NEW YORK — Asked how life was treating him, Randall (Tex) Cobb said, "I'm holding my hands up.
"It's a good change, too. I never did that when I fought."
Then Cobb laughed, something he does easily and often . . . at himself and life.
He was even laughing after Larry Holmes gave him a 15-round beating in defense of the World Boxing Council heavyweight title in 1982.
Howard Cosell, broadcasting the bout for ABC-TV, spent most of the time saying the match should be stopped, then said he would never broadcast another professional fight. He hasn't.
"I've had Saturday nights worse than the fight with Holmes," Cobb said in a recent interview while in town to appear on "Late Night with David Letterman," where he talked about films he has made with Eddie Murphy and Richard Pryor.
"Of course, I've had some terrible Saturday nights."
After the fight, Cobb put his arm around a girlfriend and walked out into the Houston night to party.
"Did you ever meet me when I didn't laugh?" he asked during the interview, which was punctuated by Cobbs' bellows and curses. His wife, Sharon, a songwriter in Nashville, Tenn., paid him no mind.
Following a 10-round decision loss to Eddie Gregg in 1985, in which he was knocked down for the first time in his career, Cobb told Gregg, "Son, I think you just knocked me into being a movie star."
Cobb might not be a movie star, but he is a busy actor who has appeared in five recently released or soon-to-be released films.
"It looks like boxing is all over with," he said, "but what's over with is me working for a living."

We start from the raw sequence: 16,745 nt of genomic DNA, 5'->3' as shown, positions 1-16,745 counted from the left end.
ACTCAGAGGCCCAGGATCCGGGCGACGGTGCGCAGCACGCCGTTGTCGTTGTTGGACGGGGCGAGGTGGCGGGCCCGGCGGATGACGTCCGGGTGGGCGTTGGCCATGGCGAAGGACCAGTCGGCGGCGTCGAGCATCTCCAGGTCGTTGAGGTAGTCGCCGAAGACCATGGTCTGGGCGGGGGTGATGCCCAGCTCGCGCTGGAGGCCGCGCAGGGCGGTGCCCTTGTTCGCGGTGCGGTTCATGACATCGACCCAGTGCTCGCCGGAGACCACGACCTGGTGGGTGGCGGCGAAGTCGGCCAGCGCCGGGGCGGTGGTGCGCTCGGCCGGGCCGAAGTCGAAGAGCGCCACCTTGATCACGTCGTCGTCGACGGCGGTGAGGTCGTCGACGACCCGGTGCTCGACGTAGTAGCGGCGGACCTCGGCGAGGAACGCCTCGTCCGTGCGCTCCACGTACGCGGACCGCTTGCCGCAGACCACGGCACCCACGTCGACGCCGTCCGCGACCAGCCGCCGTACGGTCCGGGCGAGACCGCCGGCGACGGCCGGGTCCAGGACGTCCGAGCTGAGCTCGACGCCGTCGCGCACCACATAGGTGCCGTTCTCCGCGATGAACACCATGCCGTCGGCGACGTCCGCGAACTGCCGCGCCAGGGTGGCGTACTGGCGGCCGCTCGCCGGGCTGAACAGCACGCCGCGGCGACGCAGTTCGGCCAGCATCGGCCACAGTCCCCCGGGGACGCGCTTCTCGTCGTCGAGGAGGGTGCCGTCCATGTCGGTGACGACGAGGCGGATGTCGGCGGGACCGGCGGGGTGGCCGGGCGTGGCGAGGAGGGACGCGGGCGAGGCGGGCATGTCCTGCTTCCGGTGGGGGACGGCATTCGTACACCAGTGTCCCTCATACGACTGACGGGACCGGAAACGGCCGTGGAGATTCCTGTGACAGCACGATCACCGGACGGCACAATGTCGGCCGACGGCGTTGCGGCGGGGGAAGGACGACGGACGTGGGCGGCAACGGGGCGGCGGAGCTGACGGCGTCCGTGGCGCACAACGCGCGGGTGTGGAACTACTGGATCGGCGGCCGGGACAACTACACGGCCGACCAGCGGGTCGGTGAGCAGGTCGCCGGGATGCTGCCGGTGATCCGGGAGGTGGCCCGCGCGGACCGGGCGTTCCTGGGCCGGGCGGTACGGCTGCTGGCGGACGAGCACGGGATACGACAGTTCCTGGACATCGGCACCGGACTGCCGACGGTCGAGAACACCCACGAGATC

The 33-year-old Cobb does not see acting as work.
"Right at the start, when you're a kid, you lie to your parents," he said. "When you're in school you lie to your teachers and when you're out of school you lie to your boss.
"So how hard is it to lie to the camera?"
Whatever his method, it seems to be working.
"Paramount is talking about a multi-picture deal," Cobb said, "and we're talking about a guest-host shot on the 'Tonight' show."
The past two Fridays, Cobb appeared in a two-part "Miami Vice" episode, which also featured welterweight contender Mark Breland, who played a fighter, and promoter Don King, who played a promoter.
"I play a trainer and a fight manager who doesn't steal. That's poor acting on my part," said Cobb, who has sued his former manager, Joe Gramby.
Cobb was acting while he was still fighting, landing roles in "The Champ" and "Uncommon Valor." In the latter, he played a psychotic Vietnam War veteran, a role he might have prepared for while attending Abilene Christian University, where he played football for two years.
He was once suspended from the team after the coach found him in a dormitory room, reportedly armed with an English crossbow, shooting flaming arrows at another dorm and screaming: "Get ready to die."
Cobb recently appeared in another war film, "The Dirty Dozen III," which was shot in Yugoslavia and which will be televised Feb. 9.
He was happy working with Telly Savalas--"He's a class guy, about 10 steps ahead of other professional actors"--but he was unhappy with the hotel he stayed in at Zagreb.
"I got billed for $4,000 in telephone calls." Cobb said. "There were numbers I never called, and some numbers I called once I got billed for six times. We complained. Then they said they realized there was a mistake and they gave me back 32 cents."
Cobb plays a henchman of satan in "The Golden Child," starring Murphy, and an insane asylum inmate who thinks he's white in "Critical Condition," which was released this weekend and features Pryor.
Cobb also has roles as a purse snatcher in "Police Academy IV," due out in April, and as a man who pursues a kidnaper in "Raising Arizona," which will be released in May.